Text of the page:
Emerging biomarkers in psoriatic arthritis

So Yeon Paek, Henry Ford Health System
Ling Han, Henry Ford Health System
Matthew Weiland, Henry Ford Health System
Chuan-Jian Lu
Kathleen Maksimowicz-McKinnon, Henry Ford Health System
Li Zhou, Henry Ford Health System
Henry W. Lim, Henry Ford Health System
James T. Elder
Qing-Sheng Mi, Henry Ford Health System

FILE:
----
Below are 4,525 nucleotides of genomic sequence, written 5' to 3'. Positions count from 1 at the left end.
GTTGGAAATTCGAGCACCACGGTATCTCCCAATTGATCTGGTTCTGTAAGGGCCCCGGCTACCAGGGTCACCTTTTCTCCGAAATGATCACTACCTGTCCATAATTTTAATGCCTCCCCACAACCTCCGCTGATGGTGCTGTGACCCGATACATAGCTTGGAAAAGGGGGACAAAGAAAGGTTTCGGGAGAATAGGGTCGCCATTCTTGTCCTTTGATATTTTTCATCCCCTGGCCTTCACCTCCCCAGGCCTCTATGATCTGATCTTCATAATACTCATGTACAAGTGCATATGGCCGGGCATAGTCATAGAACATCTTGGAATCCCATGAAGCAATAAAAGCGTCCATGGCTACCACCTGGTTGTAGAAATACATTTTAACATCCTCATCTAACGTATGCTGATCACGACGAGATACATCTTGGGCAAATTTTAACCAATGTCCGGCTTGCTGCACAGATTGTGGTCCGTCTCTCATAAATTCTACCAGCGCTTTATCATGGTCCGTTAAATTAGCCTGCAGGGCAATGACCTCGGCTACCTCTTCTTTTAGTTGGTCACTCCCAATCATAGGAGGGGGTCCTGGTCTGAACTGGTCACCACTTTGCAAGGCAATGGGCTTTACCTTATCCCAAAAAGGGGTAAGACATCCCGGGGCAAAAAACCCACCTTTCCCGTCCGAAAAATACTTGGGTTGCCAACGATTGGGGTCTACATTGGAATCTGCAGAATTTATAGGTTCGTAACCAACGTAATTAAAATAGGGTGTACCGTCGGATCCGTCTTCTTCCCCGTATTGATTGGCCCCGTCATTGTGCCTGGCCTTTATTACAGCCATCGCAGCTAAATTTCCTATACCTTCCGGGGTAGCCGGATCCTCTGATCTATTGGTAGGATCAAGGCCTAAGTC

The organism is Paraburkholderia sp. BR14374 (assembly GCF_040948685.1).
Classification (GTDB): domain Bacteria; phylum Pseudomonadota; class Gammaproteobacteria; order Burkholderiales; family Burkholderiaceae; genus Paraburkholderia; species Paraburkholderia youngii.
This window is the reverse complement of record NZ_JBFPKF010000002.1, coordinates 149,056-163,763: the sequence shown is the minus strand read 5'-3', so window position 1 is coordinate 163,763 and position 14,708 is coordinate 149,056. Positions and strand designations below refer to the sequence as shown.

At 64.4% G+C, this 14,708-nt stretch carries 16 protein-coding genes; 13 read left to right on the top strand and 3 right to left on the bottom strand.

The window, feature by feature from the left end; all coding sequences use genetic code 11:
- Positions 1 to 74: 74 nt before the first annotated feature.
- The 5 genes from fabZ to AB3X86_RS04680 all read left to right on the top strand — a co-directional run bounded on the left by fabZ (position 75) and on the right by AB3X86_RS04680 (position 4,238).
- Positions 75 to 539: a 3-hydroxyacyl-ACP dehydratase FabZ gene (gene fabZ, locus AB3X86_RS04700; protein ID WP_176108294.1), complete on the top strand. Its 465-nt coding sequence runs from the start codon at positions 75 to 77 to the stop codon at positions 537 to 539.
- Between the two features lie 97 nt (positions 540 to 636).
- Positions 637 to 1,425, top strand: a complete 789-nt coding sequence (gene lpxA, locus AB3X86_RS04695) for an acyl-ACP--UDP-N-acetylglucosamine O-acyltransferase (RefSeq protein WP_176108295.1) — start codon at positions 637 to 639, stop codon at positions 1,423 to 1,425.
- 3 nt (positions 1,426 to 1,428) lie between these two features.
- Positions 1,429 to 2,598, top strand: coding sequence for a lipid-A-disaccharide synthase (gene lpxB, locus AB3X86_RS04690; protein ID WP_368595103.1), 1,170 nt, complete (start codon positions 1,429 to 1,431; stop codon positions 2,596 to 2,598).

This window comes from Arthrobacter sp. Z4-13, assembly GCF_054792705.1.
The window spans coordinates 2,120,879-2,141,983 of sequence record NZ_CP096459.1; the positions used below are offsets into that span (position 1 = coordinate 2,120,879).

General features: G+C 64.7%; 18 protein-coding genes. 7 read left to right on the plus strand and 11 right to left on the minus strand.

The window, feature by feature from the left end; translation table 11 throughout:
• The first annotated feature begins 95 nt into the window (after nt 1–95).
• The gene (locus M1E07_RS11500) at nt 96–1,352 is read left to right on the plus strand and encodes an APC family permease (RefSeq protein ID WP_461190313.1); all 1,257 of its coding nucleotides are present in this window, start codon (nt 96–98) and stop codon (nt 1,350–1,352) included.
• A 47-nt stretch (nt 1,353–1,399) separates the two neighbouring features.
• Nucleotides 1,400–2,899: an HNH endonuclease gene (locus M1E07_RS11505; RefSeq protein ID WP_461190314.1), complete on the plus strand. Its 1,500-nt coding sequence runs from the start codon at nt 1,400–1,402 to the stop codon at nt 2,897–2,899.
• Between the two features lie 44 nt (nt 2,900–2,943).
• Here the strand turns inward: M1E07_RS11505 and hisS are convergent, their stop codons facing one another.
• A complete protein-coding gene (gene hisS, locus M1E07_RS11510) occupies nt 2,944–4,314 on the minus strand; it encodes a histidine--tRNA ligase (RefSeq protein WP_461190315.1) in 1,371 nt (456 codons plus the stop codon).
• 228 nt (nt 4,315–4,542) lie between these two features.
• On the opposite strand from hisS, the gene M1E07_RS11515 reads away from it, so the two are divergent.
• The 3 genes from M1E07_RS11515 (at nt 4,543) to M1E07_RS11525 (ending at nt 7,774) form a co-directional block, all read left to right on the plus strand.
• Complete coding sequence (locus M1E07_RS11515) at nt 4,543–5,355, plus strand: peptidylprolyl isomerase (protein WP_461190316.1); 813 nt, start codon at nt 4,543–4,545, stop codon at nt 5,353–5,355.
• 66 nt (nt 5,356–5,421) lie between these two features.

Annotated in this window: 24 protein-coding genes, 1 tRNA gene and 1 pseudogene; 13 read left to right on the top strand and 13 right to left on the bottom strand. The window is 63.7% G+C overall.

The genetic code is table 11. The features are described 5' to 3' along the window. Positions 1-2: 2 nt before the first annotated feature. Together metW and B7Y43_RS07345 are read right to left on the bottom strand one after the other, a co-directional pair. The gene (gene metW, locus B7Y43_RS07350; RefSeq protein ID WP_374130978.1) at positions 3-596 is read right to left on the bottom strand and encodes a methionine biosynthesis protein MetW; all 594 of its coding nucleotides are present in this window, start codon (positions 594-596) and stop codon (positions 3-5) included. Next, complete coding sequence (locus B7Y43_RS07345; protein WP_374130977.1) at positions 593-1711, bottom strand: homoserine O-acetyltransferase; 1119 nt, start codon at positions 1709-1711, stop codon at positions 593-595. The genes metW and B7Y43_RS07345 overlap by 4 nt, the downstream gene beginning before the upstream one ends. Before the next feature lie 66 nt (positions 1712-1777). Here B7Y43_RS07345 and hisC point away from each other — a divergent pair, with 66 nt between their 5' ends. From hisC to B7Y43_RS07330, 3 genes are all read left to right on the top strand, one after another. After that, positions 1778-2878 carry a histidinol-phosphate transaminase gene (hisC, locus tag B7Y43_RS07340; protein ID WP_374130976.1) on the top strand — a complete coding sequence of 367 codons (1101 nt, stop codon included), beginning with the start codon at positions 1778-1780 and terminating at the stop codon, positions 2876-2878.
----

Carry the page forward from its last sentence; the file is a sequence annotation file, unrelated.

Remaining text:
Psoriasis is an immune-mediated skin disease which affects 2-4% of the worldwide population. Approximately 20-30% of patients with psoriasis develop psoriatic arthritis (PsA), a frequently destructive and disabling condition. As skin manifestations precede joint symptoms in nearly all patients with PsA, identification of biomarkers for early prediction of joint damage is an important clinical need. Because not all patients with PsA respond to treatment in the same fashion, identification of biomarkers capable of predicting therapeutic response is also imperative. Here, we review existing literature and discuss current investigations to identify potential biomarkers for PsA disease activity, with particular emphasis on microRNAs as novel markers of interest. Serum (soluble) biomarkers, peripheral osteoclast precursor as cellular biomarkers, and genetic loci associated with skin and joint disease are also reviewed.